You just reminded me of a friend who hides the computer keyboard every night after he caught his kids surfing porn sites. Personally, I don’t believe that filtering or censorship for that matter is a potent deterrent to moral corruption. The key here is education. We need to educate children on why they shouldn’t watch a particular program instead of filtering them. I’m sure our parents didn’t want us to watch adult movies and perhaps “censored” everything at home. But we still found ways on how to beat the system. Suppressing these things (without rationalizing) would only unleash the youthful curiosity of children. Of course, you don’t want to put your kids in a harm’s way. You have to educate children in a controlled environment. I just finished creating a blog for my 4th grader. I understand the risks associated with blogging by children. So I wrote the engine myself and host it on my server so I will have full control of her blog. On her end, she understands why anonymity is so important for her blog. I'll send you the URL privately by email. So far my strategy is working great on my kids. Every time I inevitably mention the word “what the…”, my 3-year-old would say “Dad, that’s a bad word”. By the way, there’s no silver bullet in parenting. What’s effective for my kids may not be effective for yours.


HELLO ALL! I will reply to your techie tips/ suggestions for my 7 year-old in a while. In the meantime, I was replenishing my drafts to be published later as my entries here when I came across this news from the Washington post last 10/4. I thought it's interesting and related to my entry:

Some health experts say they hope video and other electronic games could be used to facilitate medical treatments, improve patient outcomes and boost fitness and knowledge. Federal funding is helping some video game developers create simulated- and virtual-reality games, "exergames" and learning games. The washington Post 10/4/2005

rey said...

Let children learn things out of their own experiences. Do not make them like robots who does only what he has been programmed to. Over-protection would only cause them to be weak and dependent individuals as they grow older. But still, supervision and guidance is being called for all parents. Be vigilant though, even you're a bit loosing a hold of them. It will be best if they will be able to sort good from what's not because they know it rather than they were only told so. The more you seal things to them the more they will find holes to get through and explore things by themselves. Exploration to the reality of the world should commence as early as possible in every child's life. That's it...let them wake up each morning to the reality of life not to the falsehood of fairy tales. Books containing fairy tales are now less popular and dropped its sales already, no one's buyin' it anymore!!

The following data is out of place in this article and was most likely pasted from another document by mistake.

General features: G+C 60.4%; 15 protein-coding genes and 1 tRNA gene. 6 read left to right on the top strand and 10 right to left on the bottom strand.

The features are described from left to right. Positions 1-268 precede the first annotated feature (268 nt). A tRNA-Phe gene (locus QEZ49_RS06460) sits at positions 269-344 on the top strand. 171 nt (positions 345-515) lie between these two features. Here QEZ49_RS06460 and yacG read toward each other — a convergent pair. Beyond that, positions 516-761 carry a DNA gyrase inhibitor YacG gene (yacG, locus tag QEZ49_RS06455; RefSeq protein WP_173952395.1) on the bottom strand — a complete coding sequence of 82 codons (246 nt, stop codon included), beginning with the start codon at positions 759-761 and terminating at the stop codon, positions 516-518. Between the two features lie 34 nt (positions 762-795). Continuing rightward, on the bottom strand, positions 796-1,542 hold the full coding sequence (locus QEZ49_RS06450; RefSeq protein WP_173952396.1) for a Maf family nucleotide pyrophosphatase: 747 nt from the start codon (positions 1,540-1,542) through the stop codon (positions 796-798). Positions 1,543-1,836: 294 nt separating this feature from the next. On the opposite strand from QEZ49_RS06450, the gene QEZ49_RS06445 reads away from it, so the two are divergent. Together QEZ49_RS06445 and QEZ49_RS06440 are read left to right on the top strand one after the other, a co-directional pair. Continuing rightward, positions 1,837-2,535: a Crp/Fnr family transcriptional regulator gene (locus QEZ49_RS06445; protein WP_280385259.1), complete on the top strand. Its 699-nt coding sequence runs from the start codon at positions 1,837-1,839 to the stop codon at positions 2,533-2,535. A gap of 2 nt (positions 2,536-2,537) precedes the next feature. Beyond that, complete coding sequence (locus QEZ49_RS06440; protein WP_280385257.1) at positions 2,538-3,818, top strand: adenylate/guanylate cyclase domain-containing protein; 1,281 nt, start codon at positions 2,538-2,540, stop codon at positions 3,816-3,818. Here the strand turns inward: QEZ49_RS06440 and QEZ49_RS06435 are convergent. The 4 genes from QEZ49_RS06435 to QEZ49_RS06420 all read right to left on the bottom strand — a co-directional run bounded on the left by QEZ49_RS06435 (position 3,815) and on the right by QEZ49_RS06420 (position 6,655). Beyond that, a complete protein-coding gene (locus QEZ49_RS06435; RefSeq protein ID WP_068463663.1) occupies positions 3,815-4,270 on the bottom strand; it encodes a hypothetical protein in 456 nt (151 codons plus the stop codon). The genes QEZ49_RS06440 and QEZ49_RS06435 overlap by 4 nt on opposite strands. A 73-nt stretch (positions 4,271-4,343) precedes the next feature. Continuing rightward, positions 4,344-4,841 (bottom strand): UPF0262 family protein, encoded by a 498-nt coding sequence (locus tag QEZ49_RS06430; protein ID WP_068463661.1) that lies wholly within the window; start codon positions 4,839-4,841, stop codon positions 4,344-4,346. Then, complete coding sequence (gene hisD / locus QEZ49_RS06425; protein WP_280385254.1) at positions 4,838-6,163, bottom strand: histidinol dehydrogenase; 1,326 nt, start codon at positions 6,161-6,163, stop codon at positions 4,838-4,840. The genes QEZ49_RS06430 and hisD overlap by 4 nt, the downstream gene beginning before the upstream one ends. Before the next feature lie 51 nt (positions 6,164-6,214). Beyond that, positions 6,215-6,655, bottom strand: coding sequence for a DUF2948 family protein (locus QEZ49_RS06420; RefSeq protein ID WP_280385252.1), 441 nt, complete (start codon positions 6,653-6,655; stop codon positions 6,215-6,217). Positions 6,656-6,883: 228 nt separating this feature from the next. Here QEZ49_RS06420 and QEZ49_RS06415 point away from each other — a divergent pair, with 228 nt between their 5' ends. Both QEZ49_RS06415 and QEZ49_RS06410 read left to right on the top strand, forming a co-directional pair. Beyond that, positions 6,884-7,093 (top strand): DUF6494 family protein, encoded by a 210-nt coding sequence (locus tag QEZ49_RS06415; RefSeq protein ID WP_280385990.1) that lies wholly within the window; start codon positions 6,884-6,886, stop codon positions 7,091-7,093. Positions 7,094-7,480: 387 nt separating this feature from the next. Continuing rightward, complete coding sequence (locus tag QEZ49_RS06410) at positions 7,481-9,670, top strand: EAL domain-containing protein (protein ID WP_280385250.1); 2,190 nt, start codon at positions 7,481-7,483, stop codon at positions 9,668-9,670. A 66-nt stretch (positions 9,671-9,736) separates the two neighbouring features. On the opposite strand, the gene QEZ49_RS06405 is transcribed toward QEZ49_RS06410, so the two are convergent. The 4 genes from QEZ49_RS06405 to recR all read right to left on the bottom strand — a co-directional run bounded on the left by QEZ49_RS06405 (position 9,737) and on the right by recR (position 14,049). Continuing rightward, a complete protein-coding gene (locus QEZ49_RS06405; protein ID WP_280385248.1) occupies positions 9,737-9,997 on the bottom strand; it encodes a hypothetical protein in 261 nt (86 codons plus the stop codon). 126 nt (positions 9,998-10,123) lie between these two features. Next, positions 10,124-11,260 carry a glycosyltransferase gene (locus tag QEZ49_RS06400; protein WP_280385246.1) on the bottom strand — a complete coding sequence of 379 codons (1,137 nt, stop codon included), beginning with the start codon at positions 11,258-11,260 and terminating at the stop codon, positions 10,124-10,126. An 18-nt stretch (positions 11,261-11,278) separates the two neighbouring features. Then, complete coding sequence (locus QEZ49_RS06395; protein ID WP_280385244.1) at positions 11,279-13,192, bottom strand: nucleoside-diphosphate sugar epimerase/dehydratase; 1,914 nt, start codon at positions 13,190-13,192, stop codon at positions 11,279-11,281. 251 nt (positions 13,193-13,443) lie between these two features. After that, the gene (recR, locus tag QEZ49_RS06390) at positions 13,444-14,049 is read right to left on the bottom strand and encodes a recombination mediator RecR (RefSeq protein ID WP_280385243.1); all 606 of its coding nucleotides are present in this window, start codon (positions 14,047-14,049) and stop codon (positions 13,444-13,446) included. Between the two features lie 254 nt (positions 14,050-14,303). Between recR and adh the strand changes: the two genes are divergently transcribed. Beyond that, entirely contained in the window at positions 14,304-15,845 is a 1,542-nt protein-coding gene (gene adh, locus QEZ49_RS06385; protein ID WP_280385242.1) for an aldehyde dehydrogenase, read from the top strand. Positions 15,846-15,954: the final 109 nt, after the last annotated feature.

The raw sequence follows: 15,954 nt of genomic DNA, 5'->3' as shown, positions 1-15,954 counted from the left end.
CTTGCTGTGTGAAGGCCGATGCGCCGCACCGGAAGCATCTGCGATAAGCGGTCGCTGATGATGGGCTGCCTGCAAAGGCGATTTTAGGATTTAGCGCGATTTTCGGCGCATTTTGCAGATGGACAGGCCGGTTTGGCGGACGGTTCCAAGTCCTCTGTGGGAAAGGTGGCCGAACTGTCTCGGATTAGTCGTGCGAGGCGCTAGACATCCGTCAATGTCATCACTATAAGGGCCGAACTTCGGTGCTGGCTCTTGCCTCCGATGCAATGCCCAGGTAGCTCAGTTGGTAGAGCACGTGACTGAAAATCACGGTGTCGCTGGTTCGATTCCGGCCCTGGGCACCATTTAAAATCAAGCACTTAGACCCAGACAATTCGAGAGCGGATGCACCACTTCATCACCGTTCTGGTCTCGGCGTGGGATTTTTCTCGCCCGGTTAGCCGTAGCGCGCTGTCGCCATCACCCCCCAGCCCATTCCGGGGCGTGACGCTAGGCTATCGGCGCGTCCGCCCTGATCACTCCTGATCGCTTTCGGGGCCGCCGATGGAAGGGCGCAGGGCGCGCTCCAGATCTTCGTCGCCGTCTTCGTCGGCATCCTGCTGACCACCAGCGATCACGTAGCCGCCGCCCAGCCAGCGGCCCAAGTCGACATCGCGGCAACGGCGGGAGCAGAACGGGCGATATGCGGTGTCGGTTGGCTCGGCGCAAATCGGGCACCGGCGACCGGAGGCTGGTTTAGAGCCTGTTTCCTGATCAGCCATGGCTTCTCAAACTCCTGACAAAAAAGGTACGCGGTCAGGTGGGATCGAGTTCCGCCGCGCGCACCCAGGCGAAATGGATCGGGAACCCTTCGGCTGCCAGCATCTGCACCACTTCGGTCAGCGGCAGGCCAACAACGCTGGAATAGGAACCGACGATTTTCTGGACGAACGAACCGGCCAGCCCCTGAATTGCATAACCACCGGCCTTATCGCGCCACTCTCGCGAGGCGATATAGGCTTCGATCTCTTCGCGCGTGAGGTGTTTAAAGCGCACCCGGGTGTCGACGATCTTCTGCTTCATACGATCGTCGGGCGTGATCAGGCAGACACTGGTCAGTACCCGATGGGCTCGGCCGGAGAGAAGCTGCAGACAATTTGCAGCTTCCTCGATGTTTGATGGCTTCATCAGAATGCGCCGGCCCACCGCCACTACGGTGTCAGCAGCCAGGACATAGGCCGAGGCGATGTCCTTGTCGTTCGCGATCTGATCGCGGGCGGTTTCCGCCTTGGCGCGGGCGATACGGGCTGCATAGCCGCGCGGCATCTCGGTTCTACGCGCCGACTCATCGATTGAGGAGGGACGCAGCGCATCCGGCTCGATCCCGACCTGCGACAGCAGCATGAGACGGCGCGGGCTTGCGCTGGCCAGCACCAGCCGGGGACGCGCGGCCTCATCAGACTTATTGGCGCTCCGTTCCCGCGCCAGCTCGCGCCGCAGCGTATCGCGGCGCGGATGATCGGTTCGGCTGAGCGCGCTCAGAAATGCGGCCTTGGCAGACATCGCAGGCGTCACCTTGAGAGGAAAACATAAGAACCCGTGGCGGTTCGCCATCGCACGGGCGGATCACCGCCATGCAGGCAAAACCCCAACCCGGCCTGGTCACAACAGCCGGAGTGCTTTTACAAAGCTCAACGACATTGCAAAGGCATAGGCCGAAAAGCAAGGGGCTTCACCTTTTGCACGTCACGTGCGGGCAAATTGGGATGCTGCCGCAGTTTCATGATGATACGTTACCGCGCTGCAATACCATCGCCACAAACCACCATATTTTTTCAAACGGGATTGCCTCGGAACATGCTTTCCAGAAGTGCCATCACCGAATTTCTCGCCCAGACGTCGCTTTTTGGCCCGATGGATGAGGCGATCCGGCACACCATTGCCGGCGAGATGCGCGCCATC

jealine-anjel said...

Hi Teacher Sol. Rae is very much interested in technology. I used to go to school to learn more about computers when I was just 2 years old. Sounds it's just another thing in the block. I'm really happy today. What's Snowballs blog address again? Can you tell me?

Anonymous said...

Hey Teacher Sol,

Just got back from a two-week Teachers' Strike which paralyzed the British Columbia's public schools. One of their demand was more resources for special needs students. Special Needs Kids are integrated with regular students over here.

About your kid and TV... you are not alone. Thanks for posting this and reply of readers are very useful for me, too. I use the digital cable so I can block above PG-13 and my boys have to earn their way to watching YTV like Fairy-Odd parents or Sponge Bob... like they have to read a book or pratice writing. It is true that we cannot shield our kids from the realities of life. We have to educate and gauge the level of their maturity before exposing them to adult materials( that's why we have ratings ).

I am guilty of using TV for babysitting. It's my only time to do household chores or watch on my own. I also tried to let them use videos instead of TV so that I can control what they watch. It's effective.

Promethean Planet